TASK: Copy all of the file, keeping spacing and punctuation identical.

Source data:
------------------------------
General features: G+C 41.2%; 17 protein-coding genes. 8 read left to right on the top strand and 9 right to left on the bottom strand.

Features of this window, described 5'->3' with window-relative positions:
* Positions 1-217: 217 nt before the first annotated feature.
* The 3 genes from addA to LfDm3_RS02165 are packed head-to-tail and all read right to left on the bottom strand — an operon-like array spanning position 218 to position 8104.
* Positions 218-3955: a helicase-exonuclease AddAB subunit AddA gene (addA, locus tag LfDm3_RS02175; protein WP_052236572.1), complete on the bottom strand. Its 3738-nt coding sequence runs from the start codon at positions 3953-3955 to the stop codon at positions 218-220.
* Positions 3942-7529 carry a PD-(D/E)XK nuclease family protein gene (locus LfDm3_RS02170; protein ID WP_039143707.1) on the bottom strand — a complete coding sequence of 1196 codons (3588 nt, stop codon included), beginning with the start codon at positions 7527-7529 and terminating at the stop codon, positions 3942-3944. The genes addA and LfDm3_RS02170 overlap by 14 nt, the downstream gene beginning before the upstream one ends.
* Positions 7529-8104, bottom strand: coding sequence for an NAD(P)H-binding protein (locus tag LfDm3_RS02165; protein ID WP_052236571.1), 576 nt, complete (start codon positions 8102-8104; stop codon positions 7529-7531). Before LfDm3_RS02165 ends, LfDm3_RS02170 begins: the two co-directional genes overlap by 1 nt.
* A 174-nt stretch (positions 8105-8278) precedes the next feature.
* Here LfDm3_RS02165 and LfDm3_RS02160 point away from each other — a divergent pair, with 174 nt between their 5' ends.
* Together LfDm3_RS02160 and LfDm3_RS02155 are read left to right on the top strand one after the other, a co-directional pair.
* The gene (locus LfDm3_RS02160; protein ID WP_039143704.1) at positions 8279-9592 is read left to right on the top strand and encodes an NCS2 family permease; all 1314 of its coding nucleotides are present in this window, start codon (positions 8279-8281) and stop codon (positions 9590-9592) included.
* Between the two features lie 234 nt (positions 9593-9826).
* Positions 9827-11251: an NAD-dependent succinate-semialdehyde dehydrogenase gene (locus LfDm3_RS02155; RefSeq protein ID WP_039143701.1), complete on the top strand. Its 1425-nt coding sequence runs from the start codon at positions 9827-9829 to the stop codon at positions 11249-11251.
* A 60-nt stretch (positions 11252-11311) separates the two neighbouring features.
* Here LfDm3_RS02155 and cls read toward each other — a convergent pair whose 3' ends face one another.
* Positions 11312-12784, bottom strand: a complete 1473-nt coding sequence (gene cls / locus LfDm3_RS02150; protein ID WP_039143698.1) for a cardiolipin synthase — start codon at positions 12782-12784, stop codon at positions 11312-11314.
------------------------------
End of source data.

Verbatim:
General features: G+C 41.2%; 17 protein-coding genes. 8 read left to right on the top strand and 9 right to left on the bottom strand.

Features of this window, described 5'->3' with window-relative positions:
* Positions 1-217: 217 nt before the first annotated feature.
* The 3 genes from addA to LfDm3_RS02165 are packed head-to-tail and all read right to left on the bottom strand — an operon-like array spanning position 218 to position 8104.
* Positions 218-3955: a helicase-exonuclease AddAB subunit AddA gene (addA, locus tag LfDm3_RS02175; protein WP_052236572.1), complete on the bottom strand. Its 3738-nt coding sequence runs from the start codon at positions 3953-3955 to the stop codon at positions 218-220.
* Positions 3942-7529 carry a PD-(D/E)XK nuclease family protein gene (locus LfDm3_RS02170; protein ID WP_039143707.1) on the bottom strand — a complete coding sequence of 1196 codons (3588 nt, stop codon included), beginning with the start codon at positions 7527-7529 and terminating at the stop codon, positions 3942-3944. The genes addA and LfDm3_RS02170 overlap by 14 nt, the downstream gene beginning before the upstream one ends.
* Positions 7529-8104, bottom strand: coding sequence for an NAD(P)H-binding protein (locus tag LfDm3_RS02165; protein ID WP_052236571.1), 576 nt, complete (start codon positions 8102-8104; stop codon positions 7529-7531). Before LfDm3_RS02165 ends, LfDm3_RS02170 begins: the two co-directional genes overlap by 1 nt.
* A 174-nt stretch (positions 8105-8278) precedes the next feature.
* Here LfDm3_RS02165 and LfDm3_RS02160 point away from each other — a divergent pair, with 174 nt between their 5' ends.
* Together LfDm3_RS02160 and LfDm3_RS02155 are read left to right on the top strand one after the other, a co-directional pair.
* The gene (locus LfDm3_RS02160; protein ID WP_039143704.1) at positions 8279-9592 is read left to right on the top strand and encodes an NCS2 family permease; all 1314 of its coding nucleotides are present in this window, start codon (positions 8279-8281) and stop codon (positions 9590-9592) included.
* Between the two features lie 234 nt (positions 9593-9826).
* Positions 9827-11251: an NAD-dependent succinate-semialdehyde dehydrogenase gene (locus LfDm3_RS02155; RefSeq protein ID WP_039143701.1), complete on the top strand. Its 1425-nt coding sequence runs from the start codon at positions 9827-9829 to the stop codon at positions 11249-11251.
* A 60-nt stretch (positions 11252-11311) separates the two neighbouring features.
* Here LfDm3_RS02155 and cls read toward each other — a convergent pair whose 3' ends face one another.
* Positions 11312-12784, bottom strand: a complete 1473-nt coding sequence (gene cls / locus LfDm3_RS02150; protein ID WP_039143698.1) for a cardiolipin synthase — start codon at positions 12782-12784, stop codon at positions 11312-11314.